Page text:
I have a strong sense of déjà vue about the travails of the art market in the wake of the introduction of droit de suite. I first wrote about it about ten years ago, when the legislation was being discussed and the British Government swore blind that it would protect the flourishing British art market.
Since the measure was being introduced under the all-embracing aura of the Single Market it was voted through on QMV and the British Government was left with little on its hands. So much for how much power or influence we can have.
Well, the droit de suite is here with us or, at least, partly so, the second tranche being due in 2012. (If we are really unlucky we shall lose vast amounts of money as well as thousands of visitors because of the wretched Olympic Games just about the time we shall be losing vast amounts of money and thousands of well-heeled and free-spending visitors because the modern art market will have finally disappeared from these shores. Good planning.)
It is not just Britain that will suffer. The European Fine Art Foundation, which runs the world’s most important art fair, coincidentally, in Maastricht has commissioned and independent team of researchers and their report is gloomy reading.
According to Will Bennett, the Art Sales Correspondent of the Daily Telegraph, the report points to the fact that the modern and contemporary art market has been performing exceptionally well in Britain in the last four years.
But the introduction of the droit de suite, a sliding scale levy paid by the vendor of a work of art to a living artist or to an artist’s family for 70 years after death, 80 per cent of which is likely to go to descendants of artists like Picasso, Matisse or Soutine, none of whom are exactly on the breadline, will drive the business to the US and Switzerland.
The report says:
"The more valuable a painting becomes, the more likely it is that the owner will sell in a marketplace that does not charge droit de suite."Evidence is not far to seek. France has already introduced the droit de suite. That is thought to be the reason for the auction of Belgian businessman René Gaffé’s collection in 2001, thought to have been secured by French auctioneers, eventually taking place in New York. It went for £50 million.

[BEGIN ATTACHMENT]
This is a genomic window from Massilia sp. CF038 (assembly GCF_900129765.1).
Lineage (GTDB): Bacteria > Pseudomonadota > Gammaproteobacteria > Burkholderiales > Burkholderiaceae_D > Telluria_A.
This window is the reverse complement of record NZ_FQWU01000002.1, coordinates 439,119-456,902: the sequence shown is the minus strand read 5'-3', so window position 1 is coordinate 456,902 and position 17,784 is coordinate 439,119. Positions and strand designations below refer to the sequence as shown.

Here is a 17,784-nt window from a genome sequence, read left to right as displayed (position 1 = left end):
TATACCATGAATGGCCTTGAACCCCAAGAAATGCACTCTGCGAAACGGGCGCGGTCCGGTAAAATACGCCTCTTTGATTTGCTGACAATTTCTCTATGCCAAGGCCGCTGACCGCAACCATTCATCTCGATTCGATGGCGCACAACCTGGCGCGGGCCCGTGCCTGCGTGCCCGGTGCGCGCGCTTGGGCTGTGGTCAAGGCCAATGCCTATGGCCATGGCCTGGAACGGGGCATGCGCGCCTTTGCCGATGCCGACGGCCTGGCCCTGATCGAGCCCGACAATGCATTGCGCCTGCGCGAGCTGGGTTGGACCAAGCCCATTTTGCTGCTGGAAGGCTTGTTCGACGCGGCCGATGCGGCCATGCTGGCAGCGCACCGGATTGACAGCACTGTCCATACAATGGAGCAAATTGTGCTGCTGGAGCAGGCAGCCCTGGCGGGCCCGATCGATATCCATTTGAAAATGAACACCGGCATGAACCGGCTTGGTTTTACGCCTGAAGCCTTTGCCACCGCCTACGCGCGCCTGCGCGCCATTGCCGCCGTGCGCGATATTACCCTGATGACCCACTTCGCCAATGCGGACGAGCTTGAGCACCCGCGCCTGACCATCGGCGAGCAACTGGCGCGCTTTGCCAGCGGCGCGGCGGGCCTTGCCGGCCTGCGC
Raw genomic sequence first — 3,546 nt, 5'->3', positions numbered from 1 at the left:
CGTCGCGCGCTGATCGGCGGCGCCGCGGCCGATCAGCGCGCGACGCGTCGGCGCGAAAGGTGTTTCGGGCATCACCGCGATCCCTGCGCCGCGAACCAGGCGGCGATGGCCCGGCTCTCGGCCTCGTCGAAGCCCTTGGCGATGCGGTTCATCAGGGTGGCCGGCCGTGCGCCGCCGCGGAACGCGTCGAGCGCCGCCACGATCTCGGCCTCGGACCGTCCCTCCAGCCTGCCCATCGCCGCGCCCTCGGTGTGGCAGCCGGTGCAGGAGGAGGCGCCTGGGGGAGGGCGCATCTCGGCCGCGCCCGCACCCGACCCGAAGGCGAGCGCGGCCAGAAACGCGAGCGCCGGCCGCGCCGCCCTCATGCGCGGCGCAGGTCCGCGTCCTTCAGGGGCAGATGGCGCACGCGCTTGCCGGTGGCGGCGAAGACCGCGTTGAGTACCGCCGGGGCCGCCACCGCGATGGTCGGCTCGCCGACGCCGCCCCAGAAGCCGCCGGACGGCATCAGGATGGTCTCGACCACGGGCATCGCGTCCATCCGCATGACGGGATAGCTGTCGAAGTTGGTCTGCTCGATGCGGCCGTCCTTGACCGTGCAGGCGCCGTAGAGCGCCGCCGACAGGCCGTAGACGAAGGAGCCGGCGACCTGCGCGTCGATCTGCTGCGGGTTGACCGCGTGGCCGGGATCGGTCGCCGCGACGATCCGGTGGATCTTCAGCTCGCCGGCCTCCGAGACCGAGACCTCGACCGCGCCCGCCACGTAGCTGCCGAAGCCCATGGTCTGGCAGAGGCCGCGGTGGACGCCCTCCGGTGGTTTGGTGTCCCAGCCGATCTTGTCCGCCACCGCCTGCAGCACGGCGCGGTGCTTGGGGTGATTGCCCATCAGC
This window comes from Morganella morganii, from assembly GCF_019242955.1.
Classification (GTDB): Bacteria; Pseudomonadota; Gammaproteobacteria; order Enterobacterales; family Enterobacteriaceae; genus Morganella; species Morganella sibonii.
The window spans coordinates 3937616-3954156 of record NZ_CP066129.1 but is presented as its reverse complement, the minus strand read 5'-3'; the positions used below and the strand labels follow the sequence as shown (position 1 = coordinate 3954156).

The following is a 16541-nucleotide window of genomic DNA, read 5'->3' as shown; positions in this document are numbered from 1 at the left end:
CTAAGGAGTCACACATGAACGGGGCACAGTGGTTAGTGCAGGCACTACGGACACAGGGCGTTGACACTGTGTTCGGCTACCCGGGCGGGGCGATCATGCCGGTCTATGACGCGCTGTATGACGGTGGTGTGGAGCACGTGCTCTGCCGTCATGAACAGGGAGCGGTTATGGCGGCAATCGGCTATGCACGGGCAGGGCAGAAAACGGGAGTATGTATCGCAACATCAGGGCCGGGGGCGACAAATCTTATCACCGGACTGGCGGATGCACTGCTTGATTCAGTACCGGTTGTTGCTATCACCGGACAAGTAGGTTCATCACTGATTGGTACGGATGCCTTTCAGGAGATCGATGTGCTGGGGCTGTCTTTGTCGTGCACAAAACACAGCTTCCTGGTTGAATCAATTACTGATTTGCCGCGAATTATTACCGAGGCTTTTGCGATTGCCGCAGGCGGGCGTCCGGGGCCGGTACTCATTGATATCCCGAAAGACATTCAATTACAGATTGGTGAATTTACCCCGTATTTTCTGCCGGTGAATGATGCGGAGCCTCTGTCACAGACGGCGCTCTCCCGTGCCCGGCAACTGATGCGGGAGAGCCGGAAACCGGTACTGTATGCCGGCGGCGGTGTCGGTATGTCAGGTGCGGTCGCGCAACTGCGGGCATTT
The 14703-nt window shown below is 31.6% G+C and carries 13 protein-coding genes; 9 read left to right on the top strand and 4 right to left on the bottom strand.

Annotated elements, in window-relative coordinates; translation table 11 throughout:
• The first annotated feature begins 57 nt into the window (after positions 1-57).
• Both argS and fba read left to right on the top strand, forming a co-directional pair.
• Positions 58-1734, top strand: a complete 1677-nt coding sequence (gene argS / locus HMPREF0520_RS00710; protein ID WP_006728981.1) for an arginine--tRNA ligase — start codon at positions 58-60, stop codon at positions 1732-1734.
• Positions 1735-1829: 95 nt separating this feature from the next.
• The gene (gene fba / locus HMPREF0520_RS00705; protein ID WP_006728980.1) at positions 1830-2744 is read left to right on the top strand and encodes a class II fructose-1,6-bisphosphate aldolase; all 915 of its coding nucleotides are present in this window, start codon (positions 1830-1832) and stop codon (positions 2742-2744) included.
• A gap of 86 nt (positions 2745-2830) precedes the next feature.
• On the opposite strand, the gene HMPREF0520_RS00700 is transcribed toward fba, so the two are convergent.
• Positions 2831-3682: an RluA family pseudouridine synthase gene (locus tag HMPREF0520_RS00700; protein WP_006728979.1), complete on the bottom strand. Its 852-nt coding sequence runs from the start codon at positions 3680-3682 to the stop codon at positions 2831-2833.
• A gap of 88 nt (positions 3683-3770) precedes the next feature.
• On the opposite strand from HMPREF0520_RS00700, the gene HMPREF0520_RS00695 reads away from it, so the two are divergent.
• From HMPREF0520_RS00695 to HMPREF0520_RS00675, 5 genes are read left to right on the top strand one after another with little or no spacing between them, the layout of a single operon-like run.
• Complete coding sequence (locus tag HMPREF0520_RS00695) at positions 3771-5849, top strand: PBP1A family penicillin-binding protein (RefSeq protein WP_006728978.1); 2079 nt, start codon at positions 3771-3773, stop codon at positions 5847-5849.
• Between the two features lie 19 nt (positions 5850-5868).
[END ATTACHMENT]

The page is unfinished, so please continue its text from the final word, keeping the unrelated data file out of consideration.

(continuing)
In the first place droit de suite will be levied on work of living artists. From 2012 it will extend to work of artists who have died within the last 70 years. This category will include a very large amount of high priced art.
The British Art Market Foundation has accepted that the first tranche of this harmful legislation is going through (there is not much else they can do, I suppose) but intend to fight against the second one.
How do they propose to do that, one wonders. Once EU legislation has been agreed on, a member state is legally bound to implement it. Will these people never learn?
One aspect of this sorry tale is rarely mentioned. Sotheby’s and Christie’s will simply transfer their operations to New York and have, no doubt, been planning to do so for a while. But what will happen to the presently flourishing smaller art galleries and auction houses? They, too, bring in a great deal of income, employ people, pay taxes, add to the country’s economy. They will not be able to relocate.